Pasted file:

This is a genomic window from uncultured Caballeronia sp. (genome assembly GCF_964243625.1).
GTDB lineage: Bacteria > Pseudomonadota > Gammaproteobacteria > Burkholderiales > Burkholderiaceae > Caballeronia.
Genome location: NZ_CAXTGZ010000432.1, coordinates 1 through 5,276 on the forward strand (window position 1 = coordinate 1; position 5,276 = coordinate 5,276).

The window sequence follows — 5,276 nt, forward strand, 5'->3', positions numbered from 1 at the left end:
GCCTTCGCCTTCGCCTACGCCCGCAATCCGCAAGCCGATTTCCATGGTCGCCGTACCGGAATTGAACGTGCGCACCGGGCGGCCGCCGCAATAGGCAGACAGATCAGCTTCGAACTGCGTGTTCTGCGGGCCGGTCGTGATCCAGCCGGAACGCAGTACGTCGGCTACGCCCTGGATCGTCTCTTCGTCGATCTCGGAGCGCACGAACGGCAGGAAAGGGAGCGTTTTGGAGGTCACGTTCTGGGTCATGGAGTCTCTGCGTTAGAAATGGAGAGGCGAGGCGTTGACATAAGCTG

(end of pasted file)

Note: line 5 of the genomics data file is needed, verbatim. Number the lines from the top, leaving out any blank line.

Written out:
GCCTTCGCCTTCGCCTACGCCCGCAATCCGCAAGCCGATTTCCATGGTCGCCGTACCGGAATTGAACGTGCGCACCGGGCGGCCGCCGCAATAGGCAGACAGATCAGCTTCGAACTGCGTGTTCTGCGGGCCGGTCGTGATCCAGCCGGAACGCAGTACGTCGGCTACGCCCTGGATCGTCTCTTCGTCGATCTCGGAGCGCACGAACGGCAGGAAAGGGAGCGTTTTGGAGGTCACGTTCTGGGTCATGGAGTCTCTGCGTTAGAAATGGAGAGGCGAGGCGTTGACATAAGCTG